student2student

The reading gap in primary school between the lowest socio-economic students (SES) and the highest SES is equivalent to almost 3 yrs of schooling1

The literacy foundations built by children during their primary and early secondary years are crucial to their ability to do well at school. Research identifies a clear link between the development of cognitive skills such as literacy and numeracy at an early age and higher levels of education achievement, greater employability, higher earnings and greater social participation.2

Student2student student

what is student2student?

student

Our student2student program works by matching students who need to improve their reading with peer buddies who help and encourage them with their reading. Peer support is central to the program’s success. Evidence indicates that one of the best ways to support students who have reading difficulties is for the help to come from others near their own age.4

student2student involves three groups of participants:

  • Students in Years 3 to 8 assessed as being up to two years behind in their reading development and want additional support to improve their reading.

  • Reading buddies with good literacy skills who are at least two years older than the student. The buddies are trained by The Smith Family to help their students develop reading confidence and skills, using the ‘Pause, Prompt, Praise’ reading support method. 

  • Volunteer Supervisors who provide support for up to 10 reading buddies, helping them with problems and ensuring that they are supporting the students effectively.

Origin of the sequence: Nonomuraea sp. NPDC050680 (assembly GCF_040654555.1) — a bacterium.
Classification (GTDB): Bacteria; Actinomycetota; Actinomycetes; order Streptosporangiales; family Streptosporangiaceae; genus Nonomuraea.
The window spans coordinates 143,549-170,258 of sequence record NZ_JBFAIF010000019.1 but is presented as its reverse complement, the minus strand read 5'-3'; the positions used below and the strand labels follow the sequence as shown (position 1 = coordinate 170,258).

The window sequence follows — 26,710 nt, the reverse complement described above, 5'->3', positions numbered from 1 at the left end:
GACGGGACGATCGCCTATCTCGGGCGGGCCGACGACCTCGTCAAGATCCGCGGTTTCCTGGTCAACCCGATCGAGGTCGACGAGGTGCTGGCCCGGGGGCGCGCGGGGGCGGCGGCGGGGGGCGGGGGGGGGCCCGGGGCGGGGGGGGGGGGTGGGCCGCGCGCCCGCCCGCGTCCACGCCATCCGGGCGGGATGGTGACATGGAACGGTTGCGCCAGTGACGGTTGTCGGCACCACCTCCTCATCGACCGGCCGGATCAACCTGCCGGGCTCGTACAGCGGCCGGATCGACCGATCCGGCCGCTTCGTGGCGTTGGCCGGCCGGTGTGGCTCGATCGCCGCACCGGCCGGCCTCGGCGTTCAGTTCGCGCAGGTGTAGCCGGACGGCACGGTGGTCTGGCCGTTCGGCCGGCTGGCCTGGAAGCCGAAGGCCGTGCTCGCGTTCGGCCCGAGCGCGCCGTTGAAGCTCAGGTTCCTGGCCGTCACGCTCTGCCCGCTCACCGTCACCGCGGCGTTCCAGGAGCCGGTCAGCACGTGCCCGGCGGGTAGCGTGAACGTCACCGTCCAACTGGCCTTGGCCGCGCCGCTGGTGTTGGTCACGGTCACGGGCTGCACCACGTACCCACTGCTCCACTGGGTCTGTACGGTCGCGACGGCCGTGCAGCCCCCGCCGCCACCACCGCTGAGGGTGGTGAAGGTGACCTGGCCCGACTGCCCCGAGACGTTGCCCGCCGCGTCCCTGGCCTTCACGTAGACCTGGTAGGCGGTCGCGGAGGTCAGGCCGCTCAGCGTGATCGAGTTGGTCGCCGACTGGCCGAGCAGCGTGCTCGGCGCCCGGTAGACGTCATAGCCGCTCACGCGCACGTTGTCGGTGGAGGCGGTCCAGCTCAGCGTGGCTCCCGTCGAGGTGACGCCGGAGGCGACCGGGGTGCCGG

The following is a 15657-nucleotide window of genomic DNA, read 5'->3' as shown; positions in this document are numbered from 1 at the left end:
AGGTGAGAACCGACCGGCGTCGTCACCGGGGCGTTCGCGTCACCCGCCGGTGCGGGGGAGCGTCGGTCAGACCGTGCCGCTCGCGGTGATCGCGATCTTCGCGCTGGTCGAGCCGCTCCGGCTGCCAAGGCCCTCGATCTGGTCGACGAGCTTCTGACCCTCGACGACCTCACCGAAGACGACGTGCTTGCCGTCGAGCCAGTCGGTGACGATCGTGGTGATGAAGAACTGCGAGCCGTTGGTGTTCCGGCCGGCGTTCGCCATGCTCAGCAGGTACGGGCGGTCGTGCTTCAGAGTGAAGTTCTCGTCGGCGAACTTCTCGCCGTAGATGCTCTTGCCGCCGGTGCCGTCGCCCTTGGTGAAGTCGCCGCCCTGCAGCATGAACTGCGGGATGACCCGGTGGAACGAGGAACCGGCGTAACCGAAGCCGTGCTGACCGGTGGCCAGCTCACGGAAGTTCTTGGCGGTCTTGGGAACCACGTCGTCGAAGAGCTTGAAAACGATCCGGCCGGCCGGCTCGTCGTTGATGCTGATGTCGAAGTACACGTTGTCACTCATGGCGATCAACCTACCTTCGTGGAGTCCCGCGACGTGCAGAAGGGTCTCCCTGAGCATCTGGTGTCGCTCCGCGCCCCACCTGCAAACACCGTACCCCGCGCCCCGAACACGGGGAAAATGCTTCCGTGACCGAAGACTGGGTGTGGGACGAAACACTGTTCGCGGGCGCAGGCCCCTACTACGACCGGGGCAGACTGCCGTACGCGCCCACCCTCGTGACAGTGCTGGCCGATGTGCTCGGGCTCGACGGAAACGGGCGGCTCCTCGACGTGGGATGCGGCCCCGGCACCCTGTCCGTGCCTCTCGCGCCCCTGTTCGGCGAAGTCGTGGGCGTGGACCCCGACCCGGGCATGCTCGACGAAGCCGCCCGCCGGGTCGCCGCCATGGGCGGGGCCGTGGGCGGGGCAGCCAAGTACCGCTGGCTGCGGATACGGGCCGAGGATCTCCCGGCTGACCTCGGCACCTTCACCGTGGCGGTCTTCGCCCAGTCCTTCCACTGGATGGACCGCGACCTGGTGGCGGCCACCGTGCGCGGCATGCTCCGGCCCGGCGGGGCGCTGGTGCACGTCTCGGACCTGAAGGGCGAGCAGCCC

Each student and buddy receives an identical book pack from The Smith Family. The reading buddy then telephones the student two to three times a week for at least 20 minutes, over an 18 week period. The student reads to the buddy, who uses the skills learnt in their training to assist the student with their reading and offer encouragement and praise. The buddy keeps a simple record of each phone call and reports progress to a Volunteer Supervisor fortnightly.

Student2student operates nationally via landlines, mobile phones and digital. In 2010, Optus approached The Smith Family with the innovative idea of trialing the student2student program in households with no home phone line, often in rural and regional areas. Thanks to Optus’ generous funding and their technical expertise with handsets and services, Optus mobile phones are now an integral part of this growing program. Over the next year, Optus and The Smith Family aim to reach 770 disadvantaged student readers across Australia through the mobile student2student program.

how does student2student help?

For more than a decade student2student has been annually evaluated and has consistently realised reading improvements in participants. Reading improvement is assessed through the implementation of a pre and post program reading test and surveys with all participants (readers, buddies and Volunteer Supervisors), including feedback from parents. Since its inception, the program has proven the value of telephone peer tutoring.